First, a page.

The Viral Tweet.
UX design assumptions are a common problem in product design, as designers often rely on their own experiences and knowledge to inform their design decisions. While this approach can be effective in some cases, it can also lead to designs that are not well-suited to the needs and perspectives of the target users. For example, a designer might assume that users are familiar with a specific technology or interface, only to discover that this assumption is incorrect during user testing.
According to a Survey by Inc.com
92% of respondents checked social media on the phone in the past month, 31% stayed in the bathroom longer than necessary to finish activity on their phone
But do we take account of these scenarios during the design of our digital products? Not likely right? This means that some design decisions turn out to be wrong when the product gets into the hands of actual users which arises due to some unanticipated user behaviours.
Unforeseen user behaviours can also arise when users interact with products in unexpected ways. For example, a user might perform a task in a different order than intended, or they might use a feature in a way that was not anticipated by the designer.
All conceivable human behaviour cannot be catered for and there will be some just too bizarre to ever anticipate and fix. But there are certain types of error that can be predicted and, to some extent, designed for, to ensure the user experience isn’t compromised too much by their occurrence.
Errors happen and unintended actions
are inevitable. ?
They are a common occurrence in usability tests and are the result of problems in a product design/interface and imperfect human actions. It is valuable to have some idea about what these are, how frequently they occur, and how severe their impact is.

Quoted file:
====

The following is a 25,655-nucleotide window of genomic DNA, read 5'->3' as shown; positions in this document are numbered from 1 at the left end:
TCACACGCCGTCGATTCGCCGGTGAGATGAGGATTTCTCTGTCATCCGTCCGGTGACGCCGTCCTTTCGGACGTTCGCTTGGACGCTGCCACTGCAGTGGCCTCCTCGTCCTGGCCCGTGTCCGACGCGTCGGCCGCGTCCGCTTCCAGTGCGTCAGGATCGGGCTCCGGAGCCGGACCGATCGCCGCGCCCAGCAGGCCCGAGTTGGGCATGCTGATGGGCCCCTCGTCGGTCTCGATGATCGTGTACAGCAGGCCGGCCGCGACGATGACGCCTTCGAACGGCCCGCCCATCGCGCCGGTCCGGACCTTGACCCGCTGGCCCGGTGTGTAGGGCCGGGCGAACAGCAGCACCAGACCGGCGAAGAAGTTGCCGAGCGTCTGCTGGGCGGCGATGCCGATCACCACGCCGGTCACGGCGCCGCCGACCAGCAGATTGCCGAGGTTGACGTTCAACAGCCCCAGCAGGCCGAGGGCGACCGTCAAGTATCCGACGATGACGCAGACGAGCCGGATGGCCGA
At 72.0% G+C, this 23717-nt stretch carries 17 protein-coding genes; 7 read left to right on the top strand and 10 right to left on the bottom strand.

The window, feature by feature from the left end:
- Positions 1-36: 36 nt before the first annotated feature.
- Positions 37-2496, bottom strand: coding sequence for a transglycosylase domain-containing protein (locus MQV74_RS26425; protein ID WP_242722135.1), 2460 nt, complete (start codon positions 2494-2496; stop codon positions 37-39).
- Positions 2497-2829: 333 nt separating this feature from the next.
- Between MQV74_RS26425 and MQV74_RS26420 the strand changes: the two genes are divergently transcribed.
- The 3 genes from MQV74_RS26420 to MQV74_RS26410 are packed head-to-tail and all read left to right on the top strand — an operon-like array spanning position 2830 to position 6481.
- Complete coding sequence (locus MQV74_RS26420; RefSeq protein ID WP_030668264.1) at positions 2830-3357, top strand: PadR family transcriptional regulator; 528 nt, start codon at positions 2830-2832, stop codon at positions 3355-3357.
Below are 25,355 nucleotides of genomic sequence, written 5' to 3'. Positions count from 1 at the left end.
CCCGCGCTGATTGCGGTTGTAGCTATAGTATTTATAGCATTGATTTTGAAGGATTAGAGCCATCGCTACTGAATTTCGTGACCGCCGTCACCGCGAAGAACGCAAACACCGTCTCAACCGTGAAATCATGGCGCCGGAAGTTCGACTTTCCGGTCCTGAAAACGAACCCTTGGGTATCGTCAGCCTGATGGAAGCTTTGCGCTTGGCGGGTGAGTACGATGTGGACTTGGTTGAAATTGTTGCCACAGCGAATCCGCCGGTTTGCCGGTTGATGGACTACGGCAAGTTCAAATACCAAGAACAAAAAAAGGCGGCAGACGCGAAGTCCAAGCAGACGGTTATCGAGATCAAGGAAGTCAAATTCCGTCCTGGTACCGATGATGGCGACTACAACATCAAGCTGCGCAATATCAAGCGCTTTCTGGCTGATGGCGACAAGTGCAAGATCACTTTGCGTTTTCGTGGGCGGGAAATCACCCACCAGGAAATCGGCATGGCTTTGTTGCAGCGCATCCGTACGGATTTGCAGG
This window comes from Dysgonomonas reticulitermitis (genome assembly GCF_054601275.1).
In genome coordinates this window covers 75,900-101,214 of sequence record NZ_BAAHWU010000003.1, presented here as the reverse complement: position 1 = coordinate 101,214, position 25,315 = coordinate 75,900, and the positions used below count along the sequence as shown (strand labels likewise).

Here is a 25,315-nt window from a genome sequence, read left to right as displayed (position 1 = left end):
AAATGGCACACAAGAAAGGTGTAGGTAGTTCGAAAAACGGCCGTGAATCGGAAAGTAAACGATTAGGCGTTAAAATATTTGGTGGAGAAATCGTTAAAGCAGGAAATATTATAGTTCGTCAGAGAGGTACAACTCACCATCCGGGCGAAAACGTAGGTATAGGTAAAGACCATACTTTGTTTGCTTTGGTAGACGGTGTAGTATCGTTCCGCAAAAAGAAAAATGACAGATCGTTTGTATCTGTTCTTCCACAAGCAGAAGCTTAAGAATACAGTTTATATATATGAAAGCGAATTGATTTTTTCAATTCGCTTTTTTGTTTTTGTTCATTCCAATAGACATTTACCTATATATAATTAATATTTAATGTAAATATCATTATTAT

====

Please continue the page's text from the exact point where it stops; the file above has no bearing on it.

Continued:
Don Norman has written extensively about slips and mistakes in The Design of Everyday Things and can be categorized into 2 broad causes of human errors.
Slips are the classic unintended action a user makes while trying to do something on an interface even though the goal is correct (e.g., a typo).
Mistakes are made when users have goals that are inappropriate for the current problem or task; even if they take the right steps to complete their goals, the steps will result in an error.
The image shown above is a classic example of slip
Slips often happen when users are quite familiar with the goal that they seek to achieve and with the procedure for accomplishing that goal, but accidentally they take the wrong step when trying to achieve it. Often, when executing tasks that are well practiced, we tend to allocate fewer attentional resources, and, as a result, we can “slip” and perform the wrong action. Thus, ironically, slip-type mistakes often are made by expert users who are very familiar with the process at hand; unlike new users who are still learning how to use the system, experts feel that they have mastered the task and need to pay less attention to its actual completion.
Strategies for preventing slips are centered around gently guiding users so that they stay on the right path and have fewer chances of slipping. Assist users by providing the needed level of precision, and encourage users to check for errors.
How to avoid Unconscious Slips?
Include Helpful Constraints
While it’s not always a good idea to limit users’ choices, in cases where there are clear rules that define acceptable options, it can be a good strategy to constrain the types of input or a specific way to perform a task.
In this classic case including a handlebar to constrain users from using it in a very specific way.
Choose Good Defaults:
Another type of helpful suggestion is the good default. Especially when users have to perform repetitive actions, or in situations where they need to use precision, start by offering reasonable defaults that are likely to fit their real-world goals, and then allow them to refine their choices
Use Real Data During Prototyping
When we design with real data, we make more informed design decisions, knowing fully well the constraints and edge cases that could likely break our design during implementation. This makes us take further considerations into how we design our layouts, navigations, modules and interaction patterns.
Slips are common errors that happen when users do not pay full attention to a task or have small memory lapses. Preventing errors of this type is largely a matter of reducing burdens on users and guiding them when precision is required by using design patterns that communicate how they work to users.